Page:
To paraphrase one of my mentors, “Trauma happens in a split second. Everything that happens, after that second, is a survival strategy.”
What that means, in essence, is that when we are healing trauma, we are actually mostly healing our survival strategies. These “strategies” are responses, beliefs and behaviors that came in to protect us from experiencing emotional and physical pain.
But, the strategies hang around far longer than they are needed. Most of the strategies are not in alignment, or appropriate, for our everyday life, so they eventually limit, or even harm, us.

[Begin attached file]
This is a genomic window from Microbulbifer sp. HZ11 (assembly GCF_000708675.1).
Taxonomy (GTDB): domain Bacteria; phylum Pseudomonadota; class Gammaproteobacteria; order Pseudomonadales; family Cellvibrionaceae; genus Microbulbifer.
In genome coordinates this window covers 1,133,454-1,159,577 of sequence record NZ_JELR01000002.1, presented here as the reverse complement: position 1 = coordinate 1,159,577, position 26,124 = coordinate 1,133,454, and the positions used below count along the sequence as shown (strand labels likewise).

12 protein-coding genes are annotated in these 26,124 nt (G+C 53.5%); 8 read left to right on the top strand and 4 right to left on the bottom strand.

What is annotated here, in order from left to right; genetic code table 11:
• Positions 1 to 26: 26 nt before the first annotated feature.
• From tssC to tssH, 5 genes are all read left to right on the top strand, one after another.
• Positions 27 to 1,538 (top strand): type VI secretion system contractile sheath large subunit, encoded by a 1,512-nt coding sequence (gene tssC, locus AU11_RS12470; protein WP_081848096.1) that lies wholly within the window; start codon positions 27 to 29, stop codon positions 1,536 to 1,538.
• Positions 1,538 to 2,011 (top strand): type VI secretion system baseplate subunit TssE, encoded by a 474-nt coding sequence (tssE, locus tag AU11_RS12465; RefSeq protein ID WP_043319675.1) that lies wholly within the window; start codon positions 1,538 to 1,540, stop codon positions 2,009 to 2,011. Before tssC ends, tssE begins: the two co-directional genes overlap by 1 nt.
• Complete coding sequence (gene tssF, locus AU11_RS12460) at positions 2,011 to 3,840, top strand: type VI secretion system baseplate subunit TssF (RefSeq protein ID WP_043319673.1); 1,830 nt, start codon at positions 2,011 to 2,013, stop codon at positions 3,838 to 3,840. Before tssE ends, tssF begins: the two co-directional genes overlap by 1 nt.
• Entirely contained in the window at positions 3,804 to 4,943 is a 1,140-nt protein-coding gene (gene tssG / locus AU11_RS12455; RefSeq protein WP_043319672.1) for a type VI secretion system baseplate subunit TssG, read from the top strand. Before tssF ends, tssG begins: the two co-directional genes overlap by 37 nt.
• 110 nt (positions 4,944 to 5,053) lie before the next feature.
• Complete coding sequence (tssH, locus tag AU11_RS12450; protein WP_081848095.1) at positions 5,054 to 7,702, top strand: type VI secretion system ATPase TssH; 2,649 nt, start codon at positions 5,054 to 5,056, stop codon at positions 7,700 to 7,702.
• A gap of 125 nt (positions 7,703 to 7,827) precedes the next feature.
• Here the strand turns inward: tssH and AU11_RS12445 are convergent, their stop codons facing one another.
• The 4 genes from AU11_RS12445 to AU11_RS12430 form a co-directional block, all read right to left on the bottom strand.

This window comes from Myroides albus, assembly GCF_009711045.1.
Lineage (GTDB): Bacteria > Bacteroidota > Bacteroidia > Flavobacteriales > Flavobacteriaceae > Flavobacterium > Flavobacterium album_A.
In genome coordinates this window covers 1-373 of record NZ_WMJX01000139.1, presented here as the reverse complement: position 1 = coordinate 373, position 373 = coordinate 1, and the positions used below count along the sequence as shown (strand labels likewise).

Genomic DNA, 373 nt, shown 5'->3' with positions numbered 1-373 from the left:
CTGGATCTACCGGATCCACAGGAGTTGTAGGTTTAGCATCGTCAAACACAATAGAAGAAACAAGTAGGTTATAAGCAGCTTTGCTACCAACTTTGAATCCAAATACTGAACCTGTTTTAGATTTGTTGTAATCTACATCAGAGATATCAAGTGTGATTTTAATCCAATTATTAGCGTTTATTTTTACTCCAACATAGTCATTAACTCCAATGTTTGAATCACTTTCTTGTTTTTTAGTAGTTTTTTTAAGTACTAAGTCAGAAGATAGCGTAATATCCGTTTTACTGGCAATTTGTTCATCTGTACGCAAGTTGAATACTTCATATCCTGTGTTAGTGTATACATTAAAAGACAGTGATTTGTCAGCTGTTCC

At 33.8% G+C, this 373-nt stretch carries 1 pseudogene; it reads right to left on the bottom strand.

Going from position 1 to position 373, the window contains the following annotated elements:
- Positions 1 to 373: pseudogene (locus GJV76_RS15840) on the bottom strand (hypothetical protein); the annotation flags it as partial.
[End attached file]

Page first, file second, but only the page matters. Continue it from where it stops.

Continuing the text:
Examples of limiting survival strategies might be putting walls up in relationships, lying to avoid pain, getting sick to be cared for, avoiding situations that remind you of a specific trauma.
And even though we want to heal, the last thing we want to do is give up our survival strategies—after all, they kept us safe once. So, the illusion is that they still keep us safe.
People ask me all the time why someone would be resistant to healing. This is one of the main reasons. Most of us are not consciously resistant to healing. We are subconsciously attached to our outdated survival strategies.